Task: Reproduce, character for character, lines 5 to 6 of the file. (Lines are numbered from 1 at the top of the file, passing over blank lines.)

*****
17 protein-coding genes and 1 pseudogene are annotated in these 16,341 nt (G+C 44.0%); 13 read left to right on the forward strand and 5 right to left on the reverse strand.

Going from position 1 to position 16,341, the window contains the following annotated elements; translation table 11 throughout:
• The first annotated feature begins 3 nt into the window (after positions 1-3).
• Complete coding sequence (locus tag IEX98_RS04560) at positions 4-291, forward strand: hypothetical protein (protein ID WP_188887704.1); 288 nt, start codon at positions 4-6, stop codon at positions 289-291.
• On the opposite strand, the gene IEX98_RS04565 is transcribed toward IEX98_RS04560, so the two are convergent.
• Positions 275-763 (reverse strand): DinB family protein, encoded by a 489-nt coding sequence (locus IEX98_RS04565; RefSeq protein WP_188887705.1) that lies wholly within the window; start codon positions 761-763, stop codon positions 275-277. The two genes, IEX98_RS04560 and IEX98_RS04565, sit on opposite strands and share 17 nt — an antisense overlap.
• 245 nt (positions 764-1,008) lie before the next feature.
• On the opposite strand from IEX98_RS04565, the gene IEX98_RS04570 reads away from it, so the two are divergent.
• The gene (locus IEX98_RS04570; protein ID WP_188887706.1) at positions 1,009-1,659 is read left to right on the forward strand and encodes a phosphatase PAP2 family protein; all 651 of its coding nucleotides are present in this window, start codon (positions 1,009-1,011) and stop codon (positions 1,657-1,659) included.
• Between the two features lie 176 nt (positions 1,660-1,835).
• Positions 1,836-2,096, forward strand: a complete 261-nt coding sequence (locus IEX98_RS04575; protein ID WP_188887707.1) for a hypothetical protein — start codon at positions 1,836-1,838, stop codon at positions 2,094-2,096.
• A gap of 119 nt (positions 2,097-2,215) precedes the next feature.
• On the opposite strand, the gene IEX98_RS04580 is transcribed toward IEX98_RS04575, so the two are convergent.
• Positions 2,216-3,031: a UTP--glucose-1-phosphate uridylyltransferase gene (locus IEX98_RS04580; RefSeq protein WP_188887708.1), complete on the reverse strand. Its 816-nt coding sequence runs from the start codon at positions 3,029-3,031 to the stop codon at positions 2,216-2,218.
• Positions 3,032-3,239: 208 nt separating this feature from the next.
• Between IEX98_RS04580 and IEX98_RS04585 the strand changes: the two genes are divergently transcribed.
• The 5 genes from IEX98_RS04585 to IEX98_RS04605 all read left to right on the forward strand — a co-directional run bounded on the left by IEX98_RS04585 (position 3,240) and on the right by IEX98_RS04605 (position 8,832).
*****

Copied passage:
• On the opposite strand, the gene IEX98_RS04565 is transcribed toward IEX98_RS04560, so the two are convergent.
• Positions 275-763 (reverse strand): DinB family protein, encoded by a 489-nt coding sequence (locus IEX98_RS04565; RefSeq protein WP_188887705.1) that lies wholly within the window; start codon positions 761-763, stop codon positions 275-277. The two genes, IEX98_RS04560 and IEX98_RS04565, sit on opposite strands and share 17 nt — an antisense overlap.